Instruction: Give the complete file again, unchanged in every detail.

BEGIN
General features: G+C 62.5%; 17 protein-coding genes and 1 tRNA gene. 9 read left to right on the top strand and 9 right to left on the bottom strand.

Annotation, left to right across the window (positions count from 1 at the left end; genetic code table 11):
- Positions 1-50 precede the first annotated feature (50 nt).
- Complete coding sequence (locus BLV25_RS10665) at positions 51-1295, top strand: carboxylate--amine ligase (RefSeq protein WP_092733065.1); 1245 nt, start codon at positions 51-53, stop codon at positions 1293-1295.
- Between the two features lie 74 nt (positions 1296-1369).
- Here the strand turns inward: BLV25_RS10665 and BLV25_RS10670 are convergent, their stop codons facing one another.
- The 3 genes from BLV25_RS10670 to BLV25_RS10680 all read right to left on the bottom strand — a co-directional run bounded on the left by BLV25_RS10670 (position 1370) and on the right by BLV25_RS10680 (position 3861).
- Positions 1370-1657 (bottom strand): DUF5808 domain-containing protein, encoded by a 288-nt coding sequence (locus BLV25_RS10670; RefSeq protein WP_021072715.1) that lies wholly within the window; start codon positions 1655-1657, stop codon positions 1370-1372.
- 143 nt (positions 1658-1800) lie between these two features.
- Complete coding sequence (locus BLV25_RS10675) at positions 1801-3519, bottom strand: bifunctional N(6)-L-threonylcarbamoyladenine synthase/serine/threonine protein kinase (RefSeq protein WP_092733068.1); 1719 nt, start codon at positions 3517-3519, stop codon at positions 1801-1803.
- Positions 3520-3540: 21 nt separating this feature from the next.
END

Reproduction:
General features: G+C 62.5%; 17 protein-coding genes and 1 tRNA gene. 9 read left to right on the top strand and 9 right to left on the bottom strand.

Annotation, left to right across the window (positions count from 1 at the left end; genetic code table 11):
- Positions 1-50 precede the first annotated feature (50 nt).
- Complete coding sequence (locus BLV25_RS10665) at positions 51-1295, top strand: carboxylate--amine ligase (RefSeq protein WP_092733065.1); 1245 nt, start codon at positions 51-53, stop codon at positions 1293-1295.
- Between the two features lie 74 nt (positions 1296-1369).
- Here the strand turns inward: BLV25_RS10665 and BLV25_RS10670 are convergent, their stop codons facing one another.
- The 3 genes from BLV25_RS10670 to BLV25_RS10680 all read right to left on the bottom strand — a co-directional run bounded on the left by BLV25_RS10670 (position 1370) and on the right by BLV25_RS10680 (position 3861).
- Positions 1370-1657 (bottom strand): DUF5808 domain-containing protein, encoded by a 288-nt coding sequence (locus BLV25_RS10670; RefSeq protein WP_021072715.1) that lies wholly within the window; start codon positions 1655-1657, stop codon positions 1370-1372.
- 143 nt (positions 1658-1800) lie between these two features.
- Complete coding sequence (locus BLV25_RS10675) at positions 1801-3519, bottom strand: bifunctional N(6)-L-threonylcarbamoyladenine synthase/serine/threonine protein kinase (RefSeq protein WP_092733068.1); 1719 nt, start codon at positions 3517-3519, stop codon at positions 1801-1803.
- Positions 3520-3540: 21 nt separating this feature from the next.